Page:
Jon Kyl To Leave Senate By December 31st
Jon Kyl was named to replace John McCain back in September, but as expected he's already announcing that he'll be leaving at the end of the year.
Just three months ago, Arizona Governor Doug Ducey named former Senator John Kyl, who had served as a Senator from 1995 to 2013 before being replaced by retiring Senator Jeff Flake, to fill the seat vacated by Senator John McCain after his death in late August. Under Arizona law, the person Ducey named would serve until the next General Election in 2020, but Kyl had made it clear that he was inclined to only serve as a temporary replacement and may choose to resign by the end of this year. Today, it was announced that Kyl would in fact resign effective December 31st, meaning that Ducey will now name a new replacement who would likely serve the remainder of the time between now and the next election:
Sen. Jon Kyl (R-Ariz.) plans to resign from the Senate on Dec. 31, vacating the seat he has held since the death of Sen. John McCain and clearing the way for Arizona’s governor to name another Republican to the post.
Gov. Doug Ducey (R) said in a statement Friday that he had received a resignation letter from Kyl. Ducey is required under law to name another Republican to the seat.
After McCain’s death in August, Ducey appointed Kyl, a well-known former Republican senator, to fill his seat. Kyl committed to serving through at least the end of this year — making no promises about returning for the 2019 Congress.
Until recently, it appeared that Ducey was likely to appoint Rep. Martha McSally, who narrowly lost a race for Arizona’s other Senate seat in November. But her stock has fallen in the eyes of the governor, according to two people familiar with his thinking, as Ducey approaches one of the most significant decisions of his political career.
Still, McSally remains a finalist for the appointment as Senate Republicans leaders have vouched for her publicly and privately.
Ducey’s outgoing chief of staff, Kirk Adams, is also a possibility. Adams announced last month that he was leaving Ducey’s office, and Friday was slated to be his last day.
In his statement, Ducey said that “Senator Kyl didn’t need to return to the Senate.”
“His legacy as one of Arizona’s most influential and important political figures was already without question,” Ducey said. “But he did return, and I remain deeply grateful for his willingness to step up and serve again when Arizona needed him. I wish him and his family all the best.”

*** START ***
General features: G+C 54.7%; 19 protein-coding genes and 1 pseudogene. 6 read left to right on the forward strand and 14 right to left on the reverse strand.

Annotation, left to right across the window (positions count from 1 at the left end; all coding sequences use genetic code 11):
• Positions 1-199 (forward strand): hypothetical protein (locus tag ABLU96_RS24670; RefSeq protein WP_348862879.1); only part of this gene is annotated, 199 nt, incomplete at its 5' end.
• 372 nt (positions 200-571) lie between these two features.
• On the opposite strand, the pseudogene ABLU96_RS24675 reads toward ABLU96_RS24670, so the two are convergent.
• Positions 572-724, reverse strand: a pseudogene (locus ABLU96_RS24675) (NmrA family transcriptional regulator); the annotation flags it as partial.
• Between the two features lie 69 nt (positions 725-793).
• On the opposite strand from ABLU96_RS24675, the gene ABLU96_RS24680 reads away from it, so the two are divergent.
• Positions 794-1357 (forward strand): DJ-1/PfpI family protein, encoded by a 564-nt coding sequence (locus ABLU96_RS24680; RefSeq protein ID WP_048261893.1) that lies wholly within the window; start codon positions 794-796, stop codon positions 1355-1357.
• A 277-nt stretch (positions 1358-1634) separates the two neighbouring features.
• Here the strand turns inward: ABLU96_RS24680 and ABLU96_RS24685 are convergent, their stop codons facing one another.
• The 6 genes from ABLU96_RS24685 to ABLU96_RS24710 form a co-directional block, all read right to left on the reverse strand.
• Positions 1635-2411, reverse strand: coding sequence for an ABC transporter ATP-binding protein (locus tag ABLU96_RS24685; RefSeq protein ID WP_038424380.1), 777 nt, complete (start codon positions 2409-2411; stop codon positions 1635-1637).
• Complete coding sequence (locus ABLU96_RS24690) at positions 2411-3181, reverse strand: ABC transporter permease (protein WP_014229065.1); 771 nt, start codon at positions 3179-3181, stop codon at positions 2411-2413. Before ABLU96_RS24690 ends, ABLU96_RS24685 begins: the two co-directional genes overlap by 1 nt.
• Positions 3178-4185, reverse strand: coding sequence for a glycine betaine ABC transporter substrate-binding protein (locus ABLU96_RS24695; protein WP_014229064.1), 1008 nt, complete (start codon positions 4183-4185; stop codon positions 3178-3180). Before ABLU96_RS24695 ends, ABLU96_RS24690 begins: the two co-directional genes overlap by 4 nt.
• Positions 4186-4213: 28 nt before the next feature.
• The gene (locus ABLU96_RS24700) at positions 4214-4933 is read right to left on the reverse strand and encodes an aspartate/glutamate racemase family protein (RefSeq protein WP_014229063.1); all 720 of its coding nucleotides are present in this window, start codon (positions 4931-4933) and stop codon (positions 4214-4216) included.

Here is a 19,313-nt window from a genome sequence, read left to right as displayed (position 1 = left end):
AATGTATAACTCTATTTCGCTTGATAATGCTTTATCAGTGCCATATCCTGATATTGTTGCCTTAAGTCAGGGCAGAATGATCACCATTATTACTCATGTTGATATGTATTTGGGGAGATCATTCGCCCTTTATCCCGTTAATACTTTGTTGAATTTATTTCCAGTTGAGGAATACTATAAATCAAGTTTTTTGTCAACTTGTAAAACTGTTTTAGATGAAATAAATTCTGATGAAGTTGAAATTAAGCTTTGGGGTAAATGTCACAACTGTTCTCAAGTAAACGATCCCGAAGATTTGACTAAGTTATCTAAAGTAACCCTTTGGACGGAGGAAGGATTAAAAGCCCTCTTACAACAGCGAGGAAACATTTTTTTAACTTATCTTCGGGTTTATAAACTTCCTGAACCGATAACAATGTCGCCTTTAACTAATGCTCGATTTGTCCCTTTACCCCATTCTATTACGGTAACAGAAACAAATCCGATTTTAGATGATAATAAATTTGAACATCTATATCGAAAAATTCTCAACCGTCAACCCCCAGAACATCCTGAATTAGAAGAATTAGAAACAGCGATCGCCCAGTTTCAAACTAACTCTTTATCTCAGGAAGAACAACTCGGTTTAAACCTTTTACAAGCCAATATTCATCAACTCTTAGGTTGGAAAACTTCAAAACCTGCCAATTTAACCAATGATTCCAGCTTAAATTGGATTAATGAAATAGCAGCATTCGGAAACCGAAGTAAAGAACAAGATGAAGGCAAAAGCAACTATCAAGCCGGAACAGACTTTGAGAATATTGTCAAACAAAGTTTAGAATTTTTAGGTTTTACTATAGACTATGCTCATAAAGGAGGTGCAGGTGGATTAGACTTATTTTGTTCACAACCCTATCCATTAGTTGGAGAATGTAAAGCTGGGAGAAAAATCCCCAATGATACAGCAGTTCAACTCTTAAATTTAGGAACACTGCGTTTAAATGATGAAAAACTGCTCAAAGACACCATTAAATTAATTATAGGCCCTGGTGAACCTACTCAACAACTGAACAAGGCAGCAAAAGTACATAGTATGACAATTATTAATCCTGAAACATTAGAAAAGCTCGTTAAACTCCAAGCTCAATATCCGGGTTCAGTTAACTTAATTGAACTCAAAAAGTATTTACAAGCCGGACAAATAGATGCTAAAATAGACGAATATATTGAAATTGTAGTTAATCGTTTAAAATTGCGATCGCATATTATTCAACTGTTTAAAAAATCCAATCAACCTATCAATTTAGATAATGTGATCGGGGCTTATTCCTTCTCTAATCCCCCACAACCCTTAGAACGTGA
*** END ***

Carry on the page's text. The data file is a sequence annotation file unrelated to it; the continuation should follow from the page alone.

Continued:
I mentioned the possibility of McSally replacing Kyl last month when it was clear that she had lost the fight for Flake’s seat to Senator-Elect Kyrsten Sinema, and while her name apparently remains near the top of the list of potential replacements, there are other names, mostly unknown outside of Arizona, that could end up being named to the seat. AzCentral.com has profiles of these potential candidates, which includes Ducey’s Chief of Staff Kirk Adams, and State Treasurer Eileen Klein. Each of these potential candidates is much younger than Kyl and presumably would intend to run for the seat in the 2020 Special Election, after which they will have to run again in 2022, which marks the end of McCain’s current term. As noted, the only limitation on Ducey’s choice is the requirement under Arizona law that the person named as a replacement be a member of the same political party as the person being replaced. The interesting thing is that whoever is named will end up being the Senior Senator from Arizona even if they are sworn in just a day or two prior to Sinema’s swearing-in on January 3rd.
In any case, it was known for some time that Kyl would only be a placeholder, and the main reason for his selection was to help to preserve the Republican majority in advance of the Kavanaugh nomination vote and the election. Given that, it is likely that Ducey has had plenty of time to consider who he might select to replace Kyl just as he did when it was clear that McCain would not live much longer. Given that, I suspect we’ll get an announcement of a replacement at some point prior to the end of the year.